U.S. stocks fell, giving the Standard & Poor’s 500 Index its biggest decline of the year, as political uncertainty in Europe fueled renewed concern about the debt crisis and American factory orders rose less than forecast.

All 10 groups in the S&P 500 fell at least 0.4 percent. Chevron Corp. lost 1.1 percent after UBS downgraded its recommendation on the stock. Wal-Mart Stores Inc. dropped 1.7 percent as JPMorgan Chase & Co. cut its rating on the stock. Herbalife tumbled 4.5 percent after a report the company is under investigation by the Federal Trade Commission.

"It’s a little bit of a breather," Joseph Veranth, chief investment officer at Dana Investment Advisors in Brookfield, Wisconsin, said by telephone. The firm manages $3.8 billion. "Italian, Spanish and Portuguese bond yields up a bit there and that’s partly causing it. Nevertheless, the market in the U.S. has been strong since the beginning of the year and we don’t see a whole lot to change that trend in the U.S."

The S&P 500 rallied 5 percent last month as lawmakers reached a budget compromise and companies reported better-than- estimated earnings. The Dow climbed above the 14,000-level last week for the first time since 2007, and is less than 2 percent away from its all-time high.

Yum! Brands Inc. and Sysco Corp. are among 13 companies in the S&P 500 that report earnings Monday. About 73 percent of the 259 companies from the gauge that have released results this earnings season have exceeded profit projections, and 66 percent have beaten sales estimates, according to data compiled by Bloomberg.

European Stocks

The Stoxx Europe 600 Index slid 1.5 percent Monday. Spanish Premier Mariano Rajoy is facing opposition calls to resign amid contested reports about illegal payments, while Deutsche Bank said this year’s rally in Italian, as well as Spanish, bonds may falter as Italy’s Silvio Berlusconi narrowed the front-runner’s lead before elections this month.

Spanish 10-year government yields jumped 23 basis points to 5.44 percent. Yields on similar-maturity Italian debt rose 15 basis points to 4.47 percent.

Orders placed with U.S. factories increased less than forecast in December, reflecting a drop in non-durable goods that overshadowed gains in construction equipment and computers. Bookings climbed 1.8 percent after a revised 0.3 percent drop in November that was initially reported as unchanged, figures from the Commerce Department showed Monday in Washington. The Bloomberg survey median called for a 2.3 percent gain.

Slow Pace

The recent rally in U.S. stocks has made the benchmark S&P 500 look overvalued given the slow pace in the country’s economic recovery, Patrick Legland, Societe Generale’s head of research, wrote in a note. The "risk-on mode" may end soon with a lack of positive economic data, Legland wrote.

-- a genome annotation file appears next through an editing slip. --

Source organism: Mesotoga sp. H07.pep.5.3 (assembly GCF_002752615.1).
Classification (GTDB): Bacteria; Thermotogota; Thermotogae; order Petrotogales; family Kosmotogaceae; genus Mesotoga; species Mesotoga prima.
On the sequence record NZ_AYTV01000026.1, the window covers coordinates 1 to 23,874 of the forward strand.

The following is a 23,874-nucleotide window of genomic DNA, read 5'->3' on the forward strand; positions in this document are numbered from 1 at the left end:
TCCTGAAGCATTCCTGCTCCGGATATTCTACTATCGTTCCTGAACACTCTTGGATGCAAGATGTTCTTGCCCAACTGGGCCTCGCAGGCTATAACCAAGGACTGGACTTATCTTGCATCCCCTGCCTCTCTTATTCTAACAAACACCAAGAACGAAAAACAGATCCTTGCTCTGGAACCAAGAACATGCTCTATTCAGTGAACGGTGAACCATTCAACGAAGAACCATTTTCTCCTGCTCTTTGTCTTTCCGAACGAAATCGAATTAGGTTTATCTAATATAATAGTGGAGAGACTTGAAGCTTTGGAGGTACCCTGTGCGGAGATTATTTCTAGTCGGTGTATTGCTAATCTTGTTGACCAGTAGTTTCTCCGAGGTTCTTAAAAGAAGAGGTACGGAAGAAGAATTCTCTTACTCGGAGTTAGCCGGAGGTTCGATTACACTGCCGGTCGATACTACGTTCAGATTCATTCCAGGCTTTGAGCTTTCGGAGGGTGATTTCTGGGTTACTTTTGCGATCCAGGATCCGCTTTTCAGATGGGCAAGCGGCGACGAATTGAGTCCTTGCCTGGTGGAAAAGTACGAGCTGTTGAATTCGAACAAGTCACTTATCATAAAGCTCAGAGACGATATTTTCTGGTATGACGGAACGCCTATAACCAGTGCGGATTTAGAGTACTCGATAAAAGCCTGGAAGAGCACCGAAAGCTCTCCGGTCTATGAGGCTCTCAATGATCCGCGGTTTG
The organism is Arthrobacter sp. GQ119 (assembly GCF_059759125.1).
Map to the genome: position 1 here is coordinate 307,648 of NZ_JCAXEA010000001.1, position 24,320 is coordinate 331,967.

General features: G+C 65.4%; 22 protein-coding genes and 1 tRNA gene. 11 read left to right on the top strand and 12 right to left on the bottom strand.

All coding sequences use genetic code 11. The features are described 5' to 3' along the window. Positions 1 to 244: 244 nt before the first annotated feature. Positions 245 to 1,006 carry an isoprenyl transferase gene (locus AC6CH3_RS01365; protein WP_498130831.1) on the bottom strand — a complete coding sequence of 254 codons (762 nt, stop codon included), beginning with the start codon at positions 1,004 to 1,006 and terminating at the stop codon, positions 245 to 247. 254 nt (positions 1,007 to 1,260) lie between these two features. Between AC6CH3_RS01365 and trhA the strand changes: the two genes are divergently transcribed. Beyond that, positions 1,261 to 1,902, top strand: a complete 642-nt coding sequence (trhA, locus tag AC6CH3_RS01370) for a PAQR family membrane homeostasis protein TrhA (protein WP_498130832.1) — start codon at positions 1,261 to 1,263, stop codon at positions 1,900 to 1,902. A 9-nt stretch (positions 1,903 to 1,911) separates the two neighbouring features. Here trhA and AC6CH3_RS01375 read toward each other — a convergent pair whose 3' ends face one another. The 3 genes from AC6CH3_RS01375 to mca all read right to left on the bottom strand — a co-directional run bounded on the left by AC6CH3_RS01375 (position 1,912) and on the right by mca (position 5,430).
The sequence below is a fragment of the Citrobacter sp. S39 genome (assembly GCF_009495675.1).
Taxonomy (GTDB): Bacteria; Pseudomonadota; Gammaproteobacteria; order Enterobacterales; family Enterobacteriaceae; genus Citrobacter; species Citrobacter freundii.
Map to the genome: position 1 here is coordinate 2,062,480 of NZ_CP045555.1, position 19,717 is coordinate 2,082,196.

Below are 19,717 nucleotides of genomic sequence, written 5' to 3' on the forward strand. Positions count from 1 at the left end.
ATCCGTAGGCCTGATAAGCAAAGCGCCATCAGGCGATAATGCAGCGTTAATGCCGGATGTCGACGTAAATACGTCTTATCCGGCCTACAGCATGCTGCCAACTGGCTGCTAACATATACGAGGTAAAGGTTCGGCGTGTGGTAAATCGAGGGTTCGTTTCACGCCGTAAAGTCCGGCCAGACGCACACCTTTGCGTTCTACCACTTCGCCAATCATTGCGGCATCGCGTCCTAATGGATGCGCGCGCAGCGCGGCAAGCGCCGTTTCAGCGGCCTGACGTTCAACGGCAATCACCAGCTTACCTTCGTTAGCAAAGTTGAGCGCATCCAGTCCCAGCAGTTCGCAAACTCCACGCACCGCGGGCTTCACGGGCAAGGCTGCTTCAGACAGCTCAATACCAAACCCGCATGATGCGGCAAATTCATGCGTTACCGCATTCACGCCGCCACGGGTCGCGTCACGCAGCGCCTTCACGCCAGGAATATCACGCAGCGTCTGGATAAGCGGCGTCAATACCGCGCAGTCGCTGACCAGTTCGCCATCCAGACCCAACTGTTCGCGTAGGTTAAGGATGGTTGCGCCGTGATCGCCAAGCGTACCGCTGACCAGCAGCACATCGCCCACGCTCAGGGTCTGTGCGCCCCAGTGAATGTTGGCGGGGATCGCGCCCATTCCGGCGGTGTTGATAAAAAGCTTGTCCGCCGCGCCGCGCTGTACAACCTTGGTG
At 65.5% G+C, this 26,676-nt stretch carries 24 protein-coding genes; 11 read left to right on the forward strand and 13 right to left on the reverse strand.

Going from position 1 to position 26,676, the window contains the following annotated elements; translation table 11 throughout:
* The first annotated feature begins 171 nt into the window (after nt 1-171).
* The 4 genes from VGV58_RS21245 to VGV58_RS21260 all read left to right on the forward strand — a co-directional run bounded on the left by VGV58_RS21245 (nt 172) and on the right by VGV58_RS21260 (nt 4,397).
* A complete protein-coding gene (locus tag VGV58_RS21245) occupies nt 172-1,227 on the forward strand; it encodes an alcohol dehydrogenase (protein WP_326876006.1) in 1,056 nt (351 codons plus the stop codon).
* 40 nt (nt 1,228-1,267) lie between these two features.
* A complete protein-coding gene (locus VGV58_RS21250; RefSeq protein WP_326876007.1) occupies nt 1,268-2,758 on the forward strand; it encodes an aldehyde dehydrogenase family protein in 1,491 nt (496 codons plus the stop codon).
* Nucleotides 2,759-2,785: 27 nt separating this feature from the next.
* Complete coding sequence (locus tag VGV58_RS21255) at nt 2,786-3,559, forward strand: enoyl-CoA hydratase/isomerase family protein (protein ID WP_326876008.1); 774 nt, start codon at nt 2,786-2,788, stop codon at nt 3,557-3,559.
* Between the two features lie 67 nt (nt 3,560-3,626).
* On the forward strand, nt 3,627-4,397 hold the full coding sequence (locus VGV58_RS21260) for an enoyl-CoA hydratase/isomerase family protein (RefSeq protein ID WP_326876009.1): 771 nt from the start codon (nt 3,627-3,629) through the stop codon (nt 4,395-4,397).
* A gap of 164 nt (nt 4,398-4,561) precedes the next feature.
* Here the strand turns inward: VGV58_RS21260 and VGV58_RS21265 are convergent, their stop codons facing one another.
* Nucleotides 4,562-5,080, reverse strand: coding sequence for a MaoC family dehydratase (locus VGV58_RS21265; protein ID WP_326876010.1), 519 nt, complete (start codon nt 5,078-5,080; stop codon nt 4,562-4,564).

Technology, financial and consumer-discretionary companies fell the most out of 10 S&P 500 groups, losing at least 0.9 percent.

Chevron lost $1.24 to $115.26. UBS cut its recommendation on the second-largest U.S. energy company to neutral from buy, citing the stock’s recent rally. The shares have gained 7.7 percent this year.

Wal-Mart fell $1.21 to $69.28 as JPMorgan downgraded its rating on the stock to neutral from overweight, a rating similar to buy. The brokerage also reduced its price target for the stock to $75 from a previous estimate of $84.

Herbalife Falls

Herbalife, the marketer of nutritional supplements that hedge-fund manager Bill Ackman has called a pyramid scheme, dropped $1.56 to $33.51. The company is the subject of a probe as the FTC revealed it received as many as 192 complaints over the past seven years, the New York Post reported, citing the FTC’s response to a freedom of information request.

Oracle Corp. slipped 2.6 percent to $35.28. The largest maker of database software agreed to buy Acme Packet Inc. for $1.7 billion, or $29.25 a share. Acme, a maker of devices that help transmit voice and data over Internet networks, surged 22 percent to $29.27.

Merck & Co. lost 2 percent to $41.01. The second-largest U.S. drugmaker was cut to underweight from equalweight by Morgan Stanley, which cited concern the company’s Improve-It study of cholesterol drug Vytorin may fail when interim data is reviewed in March, hurting chances for experimental drug anacetrapib.

TV Revenue

Gannett Co. erased 5.3 percent for the biggest drop in the S&P 500 to $18.78. The owner of 82 U.S. daily newspapers and 23 television stations, fell the most in almost 10 months on concern that TV revenue growth won’t be enough to compensate for weakness in print advertising.

Sysco slumped 4 percent to $30.80. The distributor of food to restaurants, hospitals and schools reported second-quarter adjusted earnings that missed analysts’ projections by 1 cent.

Humana Inc. jumped 4.4 percent to $78.68. The health-care company reported fourth-quarter earnings of $1.19 a share, exceeding the $1.07 a share estimated by analysts on average.

U.S. options trading posted its second-best start to a year on record after the stock market rally to near-record highs drove investors to seek protection from losses.

An average of 17.2 million options traded daily in the U.S. in January, the highest level for the start of a year except for a record in 2011, according to the Options Clearing Corp. The volume represents an 8.2 percent increase from the full-year 2012 average.

Investors are taking advantage of the cheapest options in 5 1/2 years to protect against losses as the U.S. economy unexpectedly shrank in the fourth quarter and the S&P 500 reached its highest valuation in 18 months. Options trading has also increased as investors try to boost returns by selling contracts in order to collect a premium, according to Marko Kolanovic, global head of derivatives and quantitative strategy at JPMorgan Chase & Co.